May Weddings

The wedding season has begun and it is a beautiful reminder of the special place that marriage holds in New Church teachings. Many of us remember when seemingly everyone in the community attended most weddings and they were crowded events. As a child and teenager in Bryn Athyn, I went to many weddings, and could count on seeing my friends at most of them. I was familiar with all the wedding customs and traditions. They hardly varied at all, and of course I didn’t know that they were any different from weddings anywhere because I never attended a wedding outside the New Church until I was age 20. The ushers seated people, the special music and hymns were similar, the bride and groom came up the aisle together, and the familiar passages were read.

There is one passage that was almost always read, which is no longer included in the liturgy. It is Arcana Coelestia 2733 about the holiness of marriage, to which was appended: “Since marriage is most holy, it is not to be violated in any manner, for thereby heaven is closed to man.”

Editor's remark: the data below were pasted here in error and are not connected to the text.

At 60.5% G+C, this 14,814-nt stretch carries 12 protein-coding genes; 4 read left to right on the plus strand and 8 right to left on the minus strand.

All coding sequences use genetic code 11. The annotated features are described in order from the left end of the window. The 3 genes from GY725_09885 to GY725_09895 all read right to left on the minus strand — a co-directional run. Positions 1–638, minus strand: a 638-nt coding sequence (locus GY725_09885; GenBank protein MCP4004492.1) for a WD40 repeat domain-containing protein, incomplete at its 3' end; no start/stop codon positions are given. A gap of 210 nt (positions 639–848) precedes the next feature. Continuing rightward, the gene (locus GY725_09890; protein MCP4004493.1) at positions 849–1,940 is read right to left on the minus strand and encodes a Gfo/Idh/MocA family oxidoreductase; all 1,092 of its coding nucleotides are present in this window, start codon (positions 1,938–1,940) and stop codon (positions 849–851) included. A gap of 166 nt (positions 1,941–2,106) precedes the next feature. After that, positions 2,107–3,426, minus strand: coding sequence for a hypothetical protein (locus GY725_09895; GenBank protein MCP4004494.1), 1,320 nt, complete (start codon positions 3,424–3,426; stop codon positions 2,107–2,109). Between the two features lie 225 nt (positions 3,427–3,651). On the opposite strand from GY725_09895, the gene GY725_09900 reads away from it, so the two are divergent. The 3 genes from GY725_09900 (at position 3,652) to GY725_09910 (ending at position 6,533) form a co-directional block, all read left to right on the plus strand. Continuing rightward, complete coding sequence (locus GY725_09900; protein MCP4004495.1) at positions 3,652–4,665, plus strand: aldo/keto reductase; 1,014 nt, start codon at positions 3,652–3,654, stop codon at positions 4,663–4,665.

This last part is almost a direct quote from a passage following Arcana Coelestia 2733, which says: “I have been informed by angels that when anyone commits adultery on earth heaven becomes closed to him instantly and then he lives immersed solely in worldly and bodily interests.” (Arcana Coelestia 2750) But beginning with the 1995 Liturgy, the references for each quote were included, and since Arcana Coelestia 2733 does not actually end with those words they were omitted. But I mention this just because the wording became so familiar to me, and I was surprised that it was not a direct quote.

Another difference is that weddings did not always include a separate reception in those days. The reception was in the Choir Hall or on the West lawn, and included toasts, wedding cake and drinks. A smaller gathering was then held at home. Over time, however, the practice of having receptions in the Assembly Hall and later Heilman Hall became the norm. Now, of course, receptions at places like Cairnwood and other venues are the way it usually happens, and although costlier, they are very special events.

Weddings at the Cathedral today have more variety. There are not as many weddings as even 20 years ago, but they are still special. In 2003, there were 27 weddings at the church, whereas this year there are only 13. There are lots of explanations for this and for the variations in our customs, but weddings and marriage remain central and beloved aspects of our community life.